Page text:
When on safari spa treatments are a well deserved respite from the bump and grind of the four wheel vehicles and the dust of the rides. However, spa time is always scarce and limited to non game viewing hours when everybody scrambles to book treatments. Frequently spa facilities are limited and often seem like an afterthought. The idea of a customer centered luxury and gourmet oriented safari and spa property appealed to me as soon as I heard about it. I was hesitant because reaching Karkloof Safari Spa required a side trip to KwaZulu-Natal, a province of South Africa I was not planning to go to on that trip and the airfare was not inexpensive. In the end, I could not resist the temptation of an all inclusive luxury spa and safari property. I was glad I went.
From the moment Judain from reception greeted me in the off street gated parking lot until his colleague Fenna waved good-bye from the main building terrace I felt welcome at the Grande Roche Hotel. Amenities like fresh flowers, wine and tasty treats in my suite on arrival added to my comfort. Smiling faces and offers of assistance met me at every turn. The staff followed up courteous words with immediate action. For example, when the WiFi in my suite wouldn’t work Judain bent over backwards until it was fixed. Like her staff Anja Bosken, general manager, who I met for dinner, was a charming and welcoming host.
Arriving in the early evening at Ryan’s Kitchen I felt instantly drawn by the casual atmosphere. Lana, who I later found out was the chef’s wife and restaurant co-owner, welcomed me in from the chilly outdoors with a bright smile, and seated me right away. Her warm reception was in evidence all through the meal.
By the time my dinner companion arrived the food smells that permeated the restaurant had awoken my appetite. We selected the tasting menu with wine pairings. I appreciated the chef’s versatility. He was able to prepare venison with the same apparent ease with which he prepared fish in spicy coconut milk in a bag. The South African wine pairings kept up the pace.
Sitting in a corner table in the newly redone glass enclosed veranda I marveled at the beautiful view of the Buitenverwachting Estate’s vineyards in the foreground and the Constantiaberg Mountains in the background. It was true to the property name which I’m told translates to “beyond expectations.” Even if the meal had been disappointing, which it was not, I would have enjoyed my time there.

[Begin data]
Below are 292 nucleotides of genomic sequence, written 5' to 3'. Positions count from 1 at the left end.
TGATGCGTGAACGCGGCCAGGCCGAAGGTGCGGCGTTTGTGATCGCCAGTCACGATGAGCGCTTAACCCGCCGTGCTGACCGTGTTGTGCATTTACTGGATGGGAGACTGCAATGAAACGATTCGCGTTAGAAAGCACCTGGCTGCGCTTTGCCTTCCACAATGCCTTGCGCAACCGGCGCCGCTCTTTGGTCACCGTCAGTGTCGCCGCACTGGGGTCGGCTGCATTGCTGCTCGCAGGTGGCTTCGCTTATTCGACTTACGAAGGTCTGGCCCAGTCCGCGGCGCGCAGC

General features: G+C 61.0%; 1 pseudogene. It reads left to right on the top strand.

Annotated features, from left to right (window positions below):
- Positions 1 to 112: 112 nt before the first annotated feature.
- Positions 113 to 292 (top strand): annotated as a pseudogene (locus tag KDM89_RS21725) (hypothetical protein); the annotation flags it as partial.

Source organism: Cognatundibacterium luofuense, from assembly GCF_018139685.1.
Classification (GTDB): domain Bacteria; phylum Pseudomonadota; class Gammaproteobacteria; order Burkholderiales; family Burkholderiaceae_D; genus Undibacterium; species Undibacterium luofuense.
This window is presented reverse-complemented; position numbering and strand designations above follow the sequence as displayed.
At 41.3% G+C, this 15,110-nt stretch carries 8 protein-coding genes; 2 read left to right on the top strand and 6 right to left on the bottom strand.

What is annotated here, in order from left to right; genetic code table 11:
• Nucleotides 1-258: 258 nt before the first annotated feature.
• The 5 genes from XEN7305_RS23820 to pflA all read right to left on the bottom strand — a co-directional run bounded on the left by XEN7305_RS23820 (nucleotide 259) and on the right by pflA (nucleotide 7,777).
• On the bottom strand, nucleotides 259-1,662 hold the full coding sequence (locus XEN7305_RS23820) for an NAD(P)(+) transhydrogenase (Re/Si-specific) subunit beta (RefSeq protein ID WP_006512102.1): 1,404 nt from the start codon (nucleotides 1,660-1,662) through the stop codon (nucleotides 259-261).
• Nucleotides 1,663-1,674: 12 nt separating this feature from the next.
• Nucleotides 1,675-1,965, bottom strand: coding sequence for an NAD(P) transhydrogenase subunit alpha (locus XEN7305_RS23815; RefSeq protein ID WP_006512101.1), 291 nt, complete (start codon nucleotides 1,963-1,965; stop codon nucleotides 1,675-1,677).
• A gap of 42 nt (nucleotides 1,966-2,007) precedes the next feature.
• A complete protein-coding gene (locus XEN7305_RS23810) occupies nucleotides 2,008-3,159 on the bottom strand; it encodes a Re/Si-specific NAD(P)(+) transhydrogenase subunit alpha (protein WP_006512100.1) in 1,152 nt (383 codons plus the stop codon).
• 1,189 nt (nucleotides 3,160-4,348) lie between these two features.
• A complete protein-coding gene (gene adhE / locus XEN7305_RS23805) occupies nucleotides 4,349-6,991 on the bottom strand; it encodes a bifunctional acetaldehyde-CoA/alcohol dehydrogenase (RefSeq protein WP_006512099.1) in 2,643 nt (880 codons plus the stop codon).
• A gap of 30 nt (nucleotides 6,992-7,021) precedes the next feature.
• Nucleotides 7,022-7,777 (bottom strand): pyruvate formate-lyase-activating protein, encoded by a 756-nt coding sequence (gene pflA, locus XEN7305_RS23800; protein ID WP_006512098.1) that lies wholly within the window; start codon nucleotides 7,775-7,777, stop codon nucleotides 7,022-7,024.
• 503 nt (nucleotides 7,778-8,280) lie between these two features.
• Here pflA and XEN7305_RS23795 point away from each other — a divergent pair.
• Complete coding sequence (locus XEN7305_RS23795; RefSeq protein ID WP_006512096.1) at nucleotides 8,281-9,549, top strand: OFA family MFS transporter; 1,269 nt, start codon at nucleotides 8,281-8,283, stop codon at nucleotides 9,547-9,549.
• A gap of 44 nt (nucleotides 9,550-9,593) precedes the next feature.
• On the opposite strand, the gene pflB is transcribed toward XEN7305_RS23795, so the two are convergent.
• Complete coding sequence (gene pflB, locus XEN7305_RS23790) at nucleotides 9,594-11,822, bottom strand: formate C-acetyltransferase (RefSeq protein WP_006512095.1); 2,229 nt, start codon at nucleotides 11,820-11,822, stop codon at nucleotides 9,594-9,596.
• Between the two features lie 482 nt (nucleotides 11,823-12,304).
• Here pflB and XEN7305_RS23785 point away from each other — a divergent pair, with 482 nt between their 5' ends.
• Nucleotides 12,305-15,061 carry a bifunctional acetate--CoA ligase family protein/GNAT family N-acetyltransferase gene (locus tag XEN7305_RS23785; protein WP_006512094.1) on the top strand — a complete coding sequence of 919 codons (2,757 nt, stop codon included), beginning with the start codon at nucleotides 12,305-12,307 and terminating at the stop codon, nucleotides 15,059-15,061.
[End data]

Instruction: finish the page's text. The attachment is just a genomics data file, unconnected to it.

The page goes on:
Shumbalala is within the Thornybush Game Reserve, a private fenced game reserve near the southwestern boundary of South Africa’s legendary Kruger National Park. The Big Five (buffalo, elephant, leopard, lion and rhino), along with close to 150 species of mammals large and small, roam the reserve’s 14,000 hectares of bush. Although Shumbalala game viewing vehicles shared space with game viewing vehicles of 11 other properties on the reserve we seldom crossed paths with vehicles from other lodges. From the instant I passed through the gate of the Thornybush Game Reserve, the game viewing was indeed exceptional. No more than a 15 minute drive into it, the Shumbalala ranger who had welcomed me at the gate (no private vehicles were allowed in Thornybush) stopped within feet of a scene that made my eyes pop: white rhinos, a half dozen of them, snoozing in an untidy heap in the shade of a roadside tree.
Little Garonga was the last stop on a recent extended trip to southeastern Africa. After three weeks of dawn game drives, hectic transfer schedules and all around high voltage excitement, I was feeling somewhat depleted by the time I arrived. I couldn’t have chosen a better place to replenish my flagging energies and gently say goodbye to the wilderness before the long journey home. Set deep into the self contained 22,000 hectare (85 square mile) Greater Makalali Conservancy, west of the world famous Kruger National Park in South Africa, Little Garonga was a relatively recent luxury addition to the long established Garonga Safari Camp.